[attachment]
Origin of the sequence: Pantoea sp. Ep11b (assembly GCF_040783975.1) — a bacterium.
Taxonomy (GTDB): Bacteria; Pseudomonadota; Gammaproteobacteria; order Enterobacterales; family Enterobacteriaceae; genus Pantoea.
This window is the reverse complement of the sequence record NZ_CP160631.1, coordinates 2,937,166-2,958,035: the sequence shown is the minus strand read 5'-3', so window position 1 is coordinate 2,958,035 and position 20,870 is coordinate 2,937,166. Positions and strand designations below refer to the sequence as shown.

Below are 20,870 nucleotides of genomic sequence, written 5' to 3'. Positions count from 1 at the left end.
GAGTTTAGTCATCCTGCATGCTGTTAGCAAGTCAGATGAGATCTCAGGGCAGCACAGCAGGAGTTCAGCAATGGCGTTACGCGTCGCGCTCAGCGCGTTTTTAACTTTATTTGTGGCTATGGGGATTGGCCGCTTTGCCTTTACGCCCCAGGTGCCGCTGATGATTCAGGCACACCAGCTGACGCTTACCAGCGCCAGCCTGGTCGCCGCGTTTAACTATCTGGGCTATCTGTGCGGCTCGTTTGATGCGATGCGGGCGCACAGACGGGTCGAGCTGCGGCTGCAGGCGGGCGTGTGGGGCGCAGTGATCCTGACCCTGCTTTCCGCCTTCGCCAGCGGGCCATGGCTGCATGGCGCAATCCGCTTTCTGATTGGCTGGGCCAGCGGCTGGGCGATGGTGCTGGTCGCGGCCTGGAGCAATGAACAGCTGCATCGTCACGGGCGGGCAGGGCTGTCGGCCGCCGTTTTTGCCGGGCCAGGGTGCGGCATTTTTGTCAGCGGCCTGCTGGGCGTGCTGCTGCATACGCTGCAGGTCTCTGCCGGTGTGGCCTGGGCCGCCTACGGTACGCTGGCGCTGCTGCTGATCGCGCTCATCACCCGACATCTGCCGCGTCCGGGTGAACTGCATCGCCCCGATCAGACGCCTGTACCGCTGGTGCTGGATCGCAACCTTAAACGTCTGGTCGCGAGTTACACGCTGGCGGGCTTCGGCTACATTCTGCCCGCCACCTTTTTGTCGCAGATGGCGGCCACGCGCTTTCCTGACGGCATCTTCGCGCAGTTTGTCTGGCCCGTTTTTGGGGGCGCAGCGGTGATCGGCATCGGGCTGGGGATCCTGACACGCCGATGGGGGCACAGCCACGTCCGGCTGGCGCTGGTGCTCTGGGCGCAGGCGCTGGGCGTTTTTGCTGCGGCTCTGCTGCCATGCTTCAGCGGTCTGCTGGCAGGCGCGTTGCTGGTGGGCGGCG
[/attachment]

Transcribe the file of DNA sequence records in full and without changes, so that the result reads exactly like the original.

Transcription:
Origin of the sequence: Pantoea sp. Ep11b (assembly GCF_040783975.1) — a bacterium.
Taxonomy (GTDB): Bacteria; Pseudomonadota; Gammaproteobacteria; order Enterobacterales; family Enterobacteriaceae; genus Pantoea.
This window is the reverse complement of the sequence record NZ_CP160631.1, coordinates 2,937,166-2,958,035: the sequence shown is the minus strand read 5'-3', so window position 1 is coordinate 2,958,035 and position 20,870 is coordinate 2,937,166. Positions and strand designations below refer to the sequence as shown.

Below are 20,870 nucleotides of genomic sequence, written 5' to 3'. Positions count from 1 at the left end.
GAGTTTAGTCATCCTGCATGCTGTTAGCAAGTCAGATGAGATCTCAGGGCAGCACAGCAGGAGTTCAGCAATGGCGTTACGCGTCGCGCTCAGCGCGTTTTTAACTTTATTTGTGGCTATGGGGATTGGCCGCTTTGCCTTTACGCCCCAGGTGCCGCTGATGATTCAGGCACACCAGCTGACGCTTACCAGCGCCAGCCTGGTCGCCGCGTTTAACTATCTGGGCTATCTGTGCGGCTCGTTTGATGCGATGCGGGCGCACAGACGGGTCGAGCTGCGGCTGCAGGCGGGCGTGTGGGGCGCAGTGATCCTGACCCTGCTTTCCGCCTTCGCCAGCGGGCCATGGCTGCATGGCGCAATCCGCTTTCTGATTGGCTGGGCCAGCGGCTGGGCGATGGTGCTGGTCGCGGCCTGGAGCAATGAACAGCTGCATCGTCACGGGCGGGCAGGGCTGTCGGCCGCCGTTTTTGCCGGGCCAGGGTGCGGCATTTTTGTCAGCGGCCTGCTGGGCGTGCTGCTGCATACGCTGCAGGTCTCTGCCGGTGTGGCCTGGGCCGCCTACGGTACGCTGGCGCTGCTGCTGATCGCGCTCATCACCCGACATCTGCCGCGTCCGGGTGAACTGCATCGCCCCGATCAGACGCCTGTACCGCTGGTGCTGGATCGCAACCTTAAACGTCTGGTCGCGAGTTACACGCTGGCGGGCTTCGGCTACATTCTGCCCGCCACCTTTTTGTCGCAGATGGCGGCCACGCGCTTTCCTGACGGCATCTTCGCGCAGTTTGTCTGGCCCGTTTTTGGGGGCGCAGCGGTGATCGGCATCGGGCTGGGGATCCTGACACGCCGATGGGGGCACAGCCACGTCCGGCTGGCGCTGGTGCTCTGGGCGCAGGCGCTGGGCGTTTTTGCTGCGGCTCTGCTGCCATGCTTCAGCGGTCTGCTGGCAGGCGCGTTGCTGGTGGGCGGCG